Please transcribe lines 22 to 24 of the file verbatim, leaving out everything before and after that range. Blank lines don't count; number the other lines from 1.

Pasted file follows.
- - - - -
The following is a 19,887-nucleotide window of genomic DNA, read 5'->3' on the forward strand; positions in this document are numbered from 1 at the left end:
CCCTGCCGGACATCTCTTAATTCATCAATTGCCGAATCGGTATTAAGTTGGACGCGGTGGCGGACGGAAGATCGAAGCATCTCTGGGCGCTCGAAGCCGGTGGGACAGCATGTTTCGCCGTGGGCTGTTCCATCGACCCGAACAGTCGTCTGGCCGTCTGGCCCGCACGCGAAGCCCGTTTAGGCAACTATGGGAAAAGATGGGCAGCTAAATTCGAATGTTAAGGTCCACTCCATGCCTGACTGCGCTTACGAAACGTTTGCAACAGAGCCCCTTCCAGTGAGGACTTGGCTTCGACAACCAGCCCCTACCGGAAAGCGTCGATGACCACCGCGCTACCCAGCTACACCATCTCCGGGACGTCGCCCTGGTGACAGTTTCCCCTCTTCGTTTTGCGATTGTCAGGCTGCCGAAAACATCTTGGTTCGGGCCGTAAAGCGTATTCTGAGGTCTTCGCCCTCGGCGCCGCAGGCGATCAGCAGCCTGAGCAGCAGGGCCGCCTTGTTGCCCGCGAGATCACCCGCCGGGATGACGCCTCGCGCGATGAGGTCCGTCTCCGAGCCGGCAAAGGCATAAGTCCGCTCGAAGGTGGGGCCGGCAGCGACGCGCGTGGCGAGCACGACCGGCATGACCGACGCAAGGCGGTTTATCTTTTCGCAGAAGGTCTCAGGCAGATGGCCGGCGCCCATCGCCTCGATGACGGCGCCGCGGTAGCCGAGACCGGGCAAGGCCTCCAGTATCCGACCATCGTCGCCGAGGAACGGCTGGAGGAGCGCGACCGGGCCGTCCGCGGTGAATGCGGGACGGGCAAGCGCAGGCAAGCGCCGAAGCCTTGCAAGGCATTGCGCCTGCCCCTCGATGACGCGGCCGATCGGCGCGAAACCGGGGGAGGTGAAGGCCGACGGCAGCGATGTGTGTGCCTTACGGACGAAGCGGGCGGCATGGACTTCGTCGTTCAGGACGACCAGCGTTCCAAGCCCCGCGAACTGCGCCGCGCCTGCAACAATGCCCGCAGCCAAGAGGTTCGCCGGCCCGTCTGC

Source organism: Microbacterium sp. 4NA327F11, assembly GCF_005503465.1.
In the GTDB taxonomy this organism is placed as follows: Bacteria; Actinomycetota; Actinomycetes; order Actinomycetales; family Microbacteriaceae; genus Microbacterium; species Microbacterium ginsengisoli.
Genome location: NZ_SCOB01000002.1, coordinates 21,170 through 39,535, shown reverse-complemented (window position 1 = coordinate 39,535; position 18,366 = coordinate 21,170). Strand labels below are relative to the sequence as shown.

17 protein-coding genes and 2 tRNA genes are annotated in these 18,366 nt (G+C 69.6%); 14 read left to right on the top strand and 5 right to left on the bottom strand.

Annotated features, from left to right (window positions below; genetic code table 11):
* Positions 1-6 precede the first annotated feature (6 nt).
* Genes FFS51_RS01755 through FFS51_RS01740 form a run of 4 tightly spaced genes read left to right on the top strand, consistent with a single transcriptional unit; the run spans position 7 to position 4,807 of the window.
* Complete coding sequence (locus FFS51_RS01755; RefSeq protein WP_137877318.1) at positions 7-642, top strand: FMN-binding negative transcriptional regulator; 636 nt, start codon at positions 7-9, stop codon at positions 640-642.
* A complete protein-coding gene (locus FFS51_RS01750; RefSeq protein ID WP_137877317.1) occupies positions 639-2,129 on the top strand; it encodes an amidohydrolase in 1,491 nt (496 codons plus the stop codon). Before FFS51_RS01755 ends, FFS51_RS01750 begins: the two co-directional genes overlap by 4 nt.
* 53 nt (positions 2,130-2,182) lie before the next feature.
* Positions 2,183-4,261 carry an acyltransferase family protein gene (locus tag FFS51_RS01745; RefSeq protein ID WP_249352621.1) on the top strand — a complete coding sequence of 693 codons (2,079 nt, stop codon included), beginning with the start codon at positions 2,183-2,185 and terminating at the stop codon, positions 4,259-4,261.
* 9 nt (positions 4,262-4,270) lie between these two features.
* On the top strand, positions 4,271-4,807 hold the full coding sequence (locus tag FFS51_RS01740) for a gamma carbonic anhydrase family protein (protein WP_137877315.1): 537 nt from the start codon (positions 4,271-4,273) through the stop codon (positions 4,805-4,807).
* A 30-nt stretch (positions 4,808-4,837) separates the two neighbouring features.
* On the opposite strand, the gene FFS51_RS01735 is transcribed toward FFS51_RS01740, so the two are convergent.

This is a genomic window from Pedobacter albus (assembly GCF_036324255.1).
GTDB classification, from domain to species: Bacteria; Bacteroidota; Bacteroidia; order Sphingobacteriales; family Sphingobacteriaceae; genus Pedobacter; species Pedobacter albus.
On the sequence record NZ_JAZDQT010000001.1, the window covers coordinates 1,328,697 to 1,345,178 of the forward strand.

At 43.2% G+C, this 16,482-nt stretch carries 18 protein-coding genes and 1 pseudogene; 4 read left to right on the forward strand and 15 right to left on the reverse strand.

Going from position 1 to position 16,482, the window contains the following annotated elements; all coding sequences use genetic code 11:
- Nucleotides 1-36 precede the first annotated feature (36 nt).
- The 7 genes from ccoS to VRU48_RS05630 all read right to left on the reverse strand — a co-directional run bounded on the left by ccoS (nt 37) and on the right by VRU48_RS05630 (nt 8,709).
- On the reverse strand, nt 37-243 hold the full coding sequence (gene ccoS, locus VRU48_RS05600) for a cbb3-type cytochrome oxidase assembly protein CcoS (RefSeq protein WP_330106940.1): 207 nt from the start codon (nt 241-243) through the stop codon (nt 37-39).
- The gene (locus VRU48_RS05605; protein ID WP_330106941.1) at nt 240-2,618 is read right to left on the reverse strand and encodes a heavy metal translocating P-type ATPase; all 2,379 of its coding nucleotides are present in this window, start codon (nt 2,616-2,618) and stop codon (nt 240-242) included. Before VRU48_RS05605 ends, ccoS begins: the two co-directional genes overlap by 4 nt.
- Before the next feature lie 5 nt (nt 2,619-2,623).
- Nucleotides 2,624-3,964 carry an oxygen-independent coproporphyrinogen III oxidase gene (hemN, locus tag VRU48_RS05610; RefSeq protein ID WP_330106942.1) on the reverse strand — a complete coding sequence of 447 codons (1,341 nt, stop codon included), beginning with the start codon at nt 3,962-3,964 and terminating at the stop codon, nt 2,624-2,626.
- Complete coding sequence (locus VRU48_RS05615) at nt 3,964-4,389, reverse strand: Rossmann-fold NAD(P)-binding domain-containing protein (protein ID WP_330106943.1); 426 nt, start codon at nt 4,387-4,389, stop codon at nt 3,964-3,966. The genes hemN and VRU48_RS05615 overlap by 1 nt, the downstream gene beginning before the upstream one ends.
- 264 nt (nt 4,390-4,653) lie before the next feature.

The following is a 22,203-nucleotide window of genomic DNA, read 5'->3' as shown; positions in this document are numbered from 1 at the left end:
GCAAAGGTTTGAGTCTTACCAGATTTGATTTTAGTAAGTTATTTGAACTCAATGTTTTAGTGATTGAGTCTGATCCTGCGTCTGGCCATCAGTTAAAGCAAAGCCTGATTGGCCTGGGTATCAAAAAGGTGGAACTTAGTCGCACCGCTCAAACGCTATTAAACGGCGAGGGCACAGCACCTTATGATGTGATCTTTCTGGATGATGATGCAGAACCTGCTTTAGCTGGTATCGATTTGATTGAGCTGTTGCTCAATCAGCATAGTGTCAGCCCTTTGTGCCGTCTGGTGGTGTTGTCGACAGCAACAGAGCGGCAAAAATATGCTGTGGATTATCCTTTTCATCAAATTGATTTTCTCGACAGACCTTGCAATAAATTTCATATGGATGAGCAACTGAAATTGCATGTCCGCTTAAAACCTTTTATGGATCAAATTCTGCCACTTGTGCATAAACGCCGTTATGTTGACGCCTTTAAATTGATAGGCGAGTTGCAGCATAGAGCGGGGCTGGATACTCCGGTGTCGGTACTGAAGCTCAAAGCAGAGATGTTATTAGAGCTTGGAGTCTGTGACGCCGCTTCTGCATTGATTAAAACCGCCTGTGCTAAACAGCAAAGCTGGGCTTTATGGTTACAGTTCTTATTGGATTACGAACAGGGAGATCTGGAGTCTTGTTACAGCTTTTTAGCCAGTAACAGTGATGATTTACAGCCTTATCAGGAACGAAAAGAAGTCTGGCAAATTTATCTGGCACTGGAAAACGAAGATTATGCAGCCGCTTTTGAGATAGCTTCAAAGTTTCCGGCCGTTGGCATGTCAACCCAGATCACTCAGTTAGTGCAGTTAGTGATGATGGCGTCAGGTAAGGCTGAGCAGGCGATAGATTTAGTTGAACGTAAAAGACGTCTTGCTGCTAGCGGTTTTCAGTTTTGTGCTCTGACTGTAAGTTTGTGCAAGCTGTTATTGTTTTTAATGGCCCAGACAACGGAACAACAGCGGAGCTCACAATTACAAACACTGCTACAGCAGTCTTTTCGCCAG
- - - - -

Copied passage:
Going from position 1 to position 16,482, the window contains the following annotated elements; all coding sequences use genetic code 11:
- Nucleotides 1-36 precede the first annotated feature (36 nt).
- The 7 genes from ccoS to VRU48_RS05630 all read right to left on the reverse strand — a co-directional run bounded on the left by ccoS (nt 37) and on the right by VRU48_RS05630 (nt 8,709).